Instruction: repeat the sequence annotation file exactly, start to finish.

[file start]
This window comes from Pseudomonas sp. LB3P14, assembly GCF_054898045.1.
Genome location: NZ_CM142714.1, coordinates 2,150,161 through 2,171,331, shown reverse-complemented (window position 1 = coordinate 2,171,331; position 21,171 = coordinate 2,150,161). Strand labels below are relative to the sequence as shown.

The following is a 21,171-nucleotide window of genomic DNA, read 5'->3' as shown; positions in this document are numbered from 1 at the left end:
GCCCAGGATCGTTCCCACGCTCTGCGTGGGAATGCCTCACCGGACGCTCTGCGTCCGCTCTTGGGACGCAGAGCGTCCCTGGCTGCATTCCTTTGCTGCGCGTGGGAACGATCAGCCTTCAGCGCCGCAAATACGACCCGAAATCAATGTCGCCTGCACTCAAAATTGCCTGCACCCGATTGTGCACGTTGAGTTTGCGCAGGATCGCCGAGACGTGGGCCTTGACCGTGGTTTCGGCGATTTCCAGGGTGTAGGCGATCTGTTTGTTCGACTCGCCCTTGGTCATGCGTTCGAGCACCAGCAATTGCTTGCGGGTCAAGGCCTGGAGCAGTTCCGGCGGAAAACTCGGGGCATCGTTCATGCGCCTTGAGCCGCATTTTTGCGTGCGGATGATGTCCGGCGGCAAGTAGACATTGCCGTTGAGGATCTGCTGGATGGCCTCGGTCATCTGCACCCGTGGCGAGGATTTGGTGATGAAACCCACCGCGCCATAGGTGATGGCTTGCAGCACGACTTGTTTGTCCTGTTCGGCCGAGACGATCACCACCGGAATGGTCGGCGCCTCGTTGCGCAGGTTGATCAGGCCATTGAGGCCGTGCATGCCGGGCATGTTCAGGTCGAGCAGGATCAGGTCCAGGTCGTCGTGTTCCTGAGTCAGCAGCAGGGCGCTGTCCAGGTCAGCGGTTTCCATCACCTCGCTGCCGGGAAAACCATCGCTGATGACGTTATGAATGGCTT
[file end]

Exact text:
This window comes from Pseudomonas sp. LB3P14, assembly GCF_054898045.1.
Genome location: NZ_CM142714.1, coordinates 2,150,161 through 2,171,331, shown reverse-complemented (window position 1 = coordinate 2,171,331; position 21,171 = coordinate 2,150,161). Strand labels below are relative to the sequence as shown.

The following is a 21,171-nucleotide window of genomic DNA, read 5'->3' as shown; positions in this document are numbered from 1 at the left end:
GCCCAGGATCGTTCCCACGCTCTGCGTGGGAATGCCTCACCGGACGCTCTGCGTCCGCTCTTGGGACGCAGAGCGTCCCTGGCTGCATTCCTTTGCTGCGCGTGGGAACGATCAGCCTTCAGCGCCGCAAATACGACCCGAAATCAATGTCGCCTGCACTCAAAATTGCCTGCACCCGATTGTGCACGTTGAGTTTGCGCAGGATCGCCGAGACGTGGGCCTTGACCGTGGTTTCGGCGATTTCCAGGGTGTAGGCGATCTGTTTGTTCGACTCGCCCTTGGTCATGCGTTCGAGCACCAGCAATTGCTTGCGGGTCAAGGCCTGGAGCAGTTCCGGCGGAAAACTCGGGGCATCGTTCATGCGCCTTGAGCCGCATTTTTGCGTGCGGATGATGTCCGGCGGCAAGTAGACATTGCCGTTGAGGATCTGCTGGATGGCCTCGGTCATCTGCACCCGTGGCGAGGATTTGGTGATGAAACCCACCGCGCCATAGGTGATGGCTTGCAGCACGACTTGTTTGTCCTGTTCGGCCGAGACGATCACCACCGGAATGGTCGGCGCCTCGTTGCGCAGGTTGATCAGGCCATTGAGGCCGTGCATGCCGGGCATGTTCAGGTCGAGCAGGATCAGGTCCAGGTCGTCGTGTTCCTGAGTCAGCAGCAGGGCGCTGTCCAGGTCAGCGGTTTCCATCACCTCGCTGCCGGGAAAACCATCGCTGATGACGTTATGAATGGCTT